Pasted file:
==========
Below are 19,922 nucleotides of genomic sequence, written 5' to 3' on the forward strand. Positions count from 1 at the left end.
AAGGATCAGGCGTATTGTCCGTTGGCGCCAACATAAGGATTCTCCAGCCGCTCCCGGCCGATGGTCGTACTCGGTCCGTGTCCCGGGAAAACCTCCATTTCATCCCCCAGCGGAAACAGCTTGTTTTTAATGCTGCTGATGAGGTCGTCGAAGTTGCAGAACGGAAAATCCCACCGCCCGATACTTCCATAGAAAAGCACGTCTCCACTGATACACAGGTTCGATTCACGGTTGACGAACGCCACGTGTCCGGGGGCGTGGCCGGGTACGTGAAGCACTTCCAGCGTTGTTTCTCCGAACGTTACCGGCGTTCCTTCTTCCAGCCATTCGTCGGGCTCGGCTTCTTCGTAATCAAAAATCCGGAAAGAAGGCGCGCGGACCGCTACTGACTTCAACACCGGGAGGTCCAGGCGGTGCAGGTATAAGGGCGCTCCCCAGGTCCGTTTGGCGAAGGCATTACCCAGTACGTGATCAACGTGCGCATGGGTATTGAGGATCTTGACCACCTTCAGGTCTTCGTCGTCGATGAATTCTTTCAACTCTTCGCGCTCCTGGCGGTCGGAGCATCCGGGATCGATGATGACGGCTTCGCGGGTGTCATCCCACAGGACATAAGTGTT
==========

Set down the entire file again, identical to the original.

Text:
Below are 19,922 nucleotides of genomic sequence, written 5' to 3' on the forward strand. Positions count from 1 at the left end.
AAGGATCAGGCGTATTGTCCGTTGGCGCCAACATAAGGATTCTCCAGCCGCTCCCGGCCGATGGTCGTACTCGGTCCGTGTCCCGGGAAAACCTCCATTTCATCCCCCAGCGGAAACAGCTTGTTTTTAATGCTGCTGATGAGGTCGTCGAAGTTGCAGAACGGAAAATCCCACCGCCCGATACTTCCATAGAAAAGCACGTCTCCACTGATACACAGGTTCGATTCACGGTTGACGAACGCCACGTGTCCGGGGGCGTGGCCGGGTACGTGAAGCACTTCCAGCGTTGTTTCTCCGAACGTTACCGGCGTTCCTTCTTCCAGCCATTCGTCGGGCTCGGCTTCTTCGTAATCAAAAATCCGGAAAGAAGGCGCGCGGACCGCTACTGACTTCAACACCGGGAGGTCCAGGCGGTGCAGGTATAAGGGCGCTCCCCAGGTCCGTTTGGCGAAGGCATTACCCAGTACGTGATCAACGTGCGCATGGGTATTGAGGATCTTGACCACCTTCAGGTCTTCGTCGTCGATGAATTCTTTCAACTCTTCGCGCTCCTGGCGGTCGGAGCATCCGGGATCGATGATGACGGCTTCGCGGGTGTCATCCCACAGGACATAAGTGTT